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Ex-Florida Rep. Rivera Arrested by Feds Over Work With Venezuela

Former Florida Rep. David Rivera, who had avoided a series of investigations during his political and consulting career, was arrested Monday by federal authorities in connection with a probe into his work with Venezuela’s authoritarian regime, reports Politico. Rivera, who represented a Miami-area district from 2011 to 2013, was detained in Georgia on Wednesday in connection with a Miami grand jury indictment last month. According to the indictment unsealed on Monday, Rivera and his former political consultant, Esther Nuhfer, are facing charges of conspiring against the U.S., failing to register as foreign agents, and engaging in illegal financial transactions including money laundering. “It was the purpose of the conspiracy for the defendants to unlawfully enrich themselves by engaging in political activities in the United States on behalf of the government of Venezuela, and by representing the interests of the government of Venezuela before officials of the of the United States government and in an effort to influence United States foreign policy,” says the indictment. Rivera had been previously criticized for failing to register as a foreign agent despite working for Petróleos de Venezuela, S.A., Venezuela’s state-owned oil company.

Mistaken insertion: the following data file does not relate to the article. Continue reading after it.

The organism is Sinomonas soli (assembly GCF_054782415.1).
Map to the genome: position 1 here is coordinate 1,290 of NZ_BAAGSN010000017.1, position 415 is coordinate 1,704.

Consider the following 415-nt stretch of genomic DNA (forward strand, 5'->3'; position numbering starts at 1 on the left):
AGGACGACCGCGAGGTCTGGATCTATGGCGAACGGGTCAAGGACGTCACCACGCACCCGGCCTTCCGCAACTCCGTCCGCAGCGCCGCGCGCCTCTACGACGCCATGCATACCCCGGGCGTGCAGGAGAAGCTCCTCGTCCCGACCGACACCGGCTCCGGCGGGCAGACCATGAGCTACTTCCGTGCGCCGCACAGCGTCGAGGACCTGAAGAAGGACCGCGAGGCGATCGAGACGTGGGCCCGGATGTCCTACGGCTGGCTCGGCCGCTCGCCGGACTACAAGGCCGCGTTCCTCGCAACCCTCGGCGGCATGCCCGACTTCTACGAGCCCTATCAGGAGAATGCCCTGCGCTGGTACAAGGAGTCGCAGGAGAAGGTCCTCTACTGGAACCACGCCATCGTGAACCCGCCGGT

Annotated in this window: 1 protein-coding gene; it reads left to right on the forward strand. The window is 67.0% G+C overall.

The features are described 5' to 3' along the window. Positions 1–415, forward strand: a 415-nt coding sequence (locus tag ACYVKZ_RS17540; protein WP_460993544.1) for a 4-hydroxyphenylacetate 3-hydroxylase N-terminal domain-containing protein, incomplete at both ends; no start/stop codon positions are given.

In 2017, Rivera and Nuhfer were sought out to help lobby politicians on behalf of Venezuela and gain political support to normalize relations between the U.S. and the country led by strongman Nicolas Maduro. Meetings were arranged with a U.S. congressman from Texas as well as a U.S. senator from Florida to discuss a possible deal with the Maduro regime where he would accept a deal to “hold free and fair elections in Venezuela.” Reports have identified the congressman as former Rep. Pete Sessions. Sen. Marco Rubio (R-FL) a known ally to Rivera, played a pivotal role in advising the Trump administration over dealings with Latin American countries. Rivera exchanged texts with the unnamed senator, who met with President Trump and said the U.S. should “facilitate, not just support, a negotiated solution” as well as “no vengeance, reconciliation.” The indictment says Maduro ultimately refused to promise open elections.

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